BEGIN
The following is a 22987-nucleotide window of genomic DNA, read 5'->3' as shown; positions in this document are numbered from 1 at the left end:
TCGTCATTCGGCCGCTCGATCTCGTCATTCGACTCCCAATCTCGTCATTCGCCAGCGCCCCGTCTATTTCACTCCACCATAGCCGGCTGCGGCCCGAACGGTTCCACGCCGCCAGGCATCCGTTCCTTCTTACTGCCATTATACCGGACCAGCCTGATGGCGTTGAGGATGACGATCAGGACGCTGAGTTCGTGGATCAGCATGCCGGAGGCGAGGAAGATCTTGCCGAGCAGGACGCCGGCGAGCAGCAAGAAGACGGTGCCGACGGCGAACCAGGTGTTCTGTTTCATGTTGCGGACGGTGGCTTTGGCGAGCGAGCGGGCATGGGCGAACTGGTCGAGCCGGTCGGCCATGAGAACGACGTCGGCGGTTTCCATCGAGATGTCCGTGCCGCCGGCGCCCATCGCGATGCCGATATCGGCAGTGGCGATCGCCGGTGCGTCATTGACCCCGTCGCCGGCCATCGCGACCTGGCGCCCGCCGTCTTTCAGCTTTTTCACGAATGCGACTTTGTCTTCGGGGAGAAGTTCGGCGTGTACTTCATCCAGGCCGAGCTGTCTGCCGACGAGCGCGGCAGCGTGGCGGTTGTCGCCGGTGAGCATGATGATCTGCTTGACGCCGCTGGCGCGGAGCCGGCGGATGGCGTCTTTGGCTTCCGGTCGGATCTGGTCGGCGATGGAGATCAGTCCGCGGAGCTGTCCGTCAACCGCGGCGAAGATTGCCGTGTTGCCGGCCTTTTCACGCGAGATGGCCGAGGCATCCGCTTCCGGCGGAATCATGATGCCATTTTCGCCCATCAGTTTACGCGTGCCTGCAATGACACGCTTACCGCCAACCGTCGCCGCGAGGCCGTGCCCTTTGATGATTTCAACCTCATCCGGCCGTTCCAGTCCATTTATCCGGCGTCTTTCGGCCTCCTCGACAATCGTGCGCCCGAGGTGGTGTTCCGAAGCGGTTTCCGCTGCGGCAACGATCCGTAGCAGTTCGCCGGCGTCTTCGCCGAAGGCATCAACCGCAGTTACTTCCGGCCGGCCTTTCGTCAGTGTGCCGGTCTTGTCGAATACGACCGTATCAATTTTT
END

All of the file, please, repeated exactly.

The following is a 22987-nucleotide window of genomic DNA, read 5'->3' as shown; positions in this document are numbered from 1 at the left end:
TCGTCATTCGGCCGCTCGATCTCGTCATTCGACTCCCAATCTCGTCATTCGCCAGCGCCCCGTCTATTTCACTCCACCATAGCCGGCTGCGGCCCGAACGGTTCCACGCCGCCAGGCATCCGTTCCTTCTTACTGCCATTATACCGGACCAGCCTGATGGCGTTGAGGATGACGATCAGGACGCTGAGTTCGTGGATCAGCATGCCGGAGGCGAGGAAGATCTTGCCGAGCAGGACGCCGGCGAGCAGCAAGAAGACGGTGCCGACGGCGAACCAGGTGTTCTGTTTCATGTTGCGGACGGTGGCTTTGGCGAGCGAGCGGGCATGGGCGAACTGGTCGAGCCGGTCGGCCATGAGAACGACGTCGGCGGTTTCCATCGAGATGTCCGTGCCGCCGGCGCCCATCGCGATGCCGATATCGGCAGTGGCGATCGCCGGTGCGTCATTGACCCCGTCGCCGGCCATCGCGACCTGGCGCCCGCCGTCTTTCAGCTTTTTCACGAATGCGACTTTGTCTTCGGGGAGAAGTTCGGCGTGTACTTCATCCAGGCCGAGCTGTCTGCCGACGAGCGCGGCAGCGTGGCGGTTGTCGCCGGTGAGCATGATGATCTGCTTGACGCCGCTGGCGCGGAGCCGGCGGATGGCGTCTTTGGCTTCCGGTCGGATCTGGTCGGCGATGGAGATCAGTCCGCGGAGCTGTCCGTCAACCGCGGCGAAGATTGCCGTGTTGCCGGCCTTTTCACGCGAGATGGCCGAGGCATCCGCTTCCGGCGGAATCATGATGCCATTTTCGCCCATCAGTTTACGCGTGCCTGCAATGACACGCTTACCGCCAACCGTCGCCGCGAGGCCGTGCCCTTTGATGATTTCAACCTCATCCGGCCGTTCCAGTCCATTTATCCGGCGTCTTTCGGCCTCCTCGACAATCGTGCGCCCGAGGTGGTGTTCCGAAGCGGTTTCCGCTGCGGCAACGATCCGTAGCAGTTCGCCGGCGTCTTCGCCGAAGGCATCAACCGCAGTTACTTCCGGCCGGCCTTTCGTCAGTGTGCCGGTCTTGTCGAATACGACCGTATCAATTTTT